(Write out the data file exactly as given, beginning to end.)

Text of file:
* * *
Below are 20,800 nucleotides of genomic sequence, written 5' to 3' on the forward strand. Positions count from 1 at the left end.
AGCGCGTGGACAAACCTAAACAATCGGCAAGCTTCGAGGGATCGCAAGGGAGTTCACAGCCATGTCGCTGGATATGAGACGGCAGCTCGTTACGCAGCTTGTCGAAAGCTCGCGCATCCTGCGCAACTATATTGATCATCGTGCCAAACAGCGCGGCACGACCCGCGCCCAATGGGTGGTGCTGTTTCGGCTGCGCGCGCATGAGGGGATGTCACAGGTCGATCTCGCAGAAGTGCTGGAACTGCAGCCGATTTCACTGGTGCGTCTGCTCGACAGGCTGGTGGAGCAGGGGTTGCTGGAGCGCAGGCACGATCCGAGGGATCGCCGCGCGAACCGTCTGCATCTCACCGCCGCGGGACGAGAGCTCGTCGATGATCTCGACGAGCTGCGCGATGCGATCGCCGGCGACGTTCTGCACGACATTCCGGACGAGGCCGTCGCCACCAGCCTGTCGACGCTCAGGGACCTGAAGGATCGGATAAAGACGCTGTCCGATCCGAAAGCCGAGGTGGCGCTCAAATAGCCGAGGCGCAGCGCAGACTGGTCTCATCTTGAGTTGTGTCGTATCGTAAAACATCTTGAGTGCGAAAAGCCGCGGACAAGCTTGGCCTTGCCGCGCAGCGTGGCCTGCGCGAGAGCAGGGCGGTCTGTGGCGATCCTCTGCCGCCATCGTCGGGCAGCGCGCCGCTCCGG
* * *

Below are 20,800 nucleotides of genomic sequence, written 5' to 3' on the forward strand. Positions count from 1 at the left end.
AGCGCGTGGACAAACCTAAACAATCGGCAAGCTTCGAGGGATCGCAAGGGAGTTCACAGCCATGTCGCTGGATATGAGACGGCAGCTCGTTACGCAGCTTGTCGAAAGCTCGCGCATCCTGCGCAACTATATTGATCATCGTGCCAAACAGCGCGGCACGACCCGCGCCCAATGGGTGGTGCTGTTTCGGCTGCGCGCGCATGAGGGGATGTCACAGGTCGATCTCGCAGAAGTGCTGGAACTGCAGCCGATTTCACTGGTGCGTCTGCTCGACAGGCTGGTGGAGCAGGGGTTGCTGGAGCGCAGGCACGATCCGAGGGATCGCCGCGCGAACCGTCTGCATCTCACCGCCGCGGGACGAGAGCTCGTCGATGATCTCGACGAGCTGCGCGATGCGATCGCCGGCGACGTTCTGCACGACATTCCGGACGAGGCCGTCGCCACCAGCCTGTCGACGCTCAGGGACCTGAAGGATCGGATAAAGACGCTGTCCGATCCGAAAGCCGAGGTGGCGCTCAAATAGCCGAGGCGCAGCGCAGACTGGTCTCATCTTGAGTTGTGTCGTATCGTAAAACATCTTGAGTGCGAAAAGCCGCGGACAAGCTTGGCCTTGCCGCGCAGCGTGGCCTGCGCGAGAGCAGGGCGGTCTGTGGCGATCCTCTGCCGCCATCGTCGGGCAGCGCGCCGCTCCGG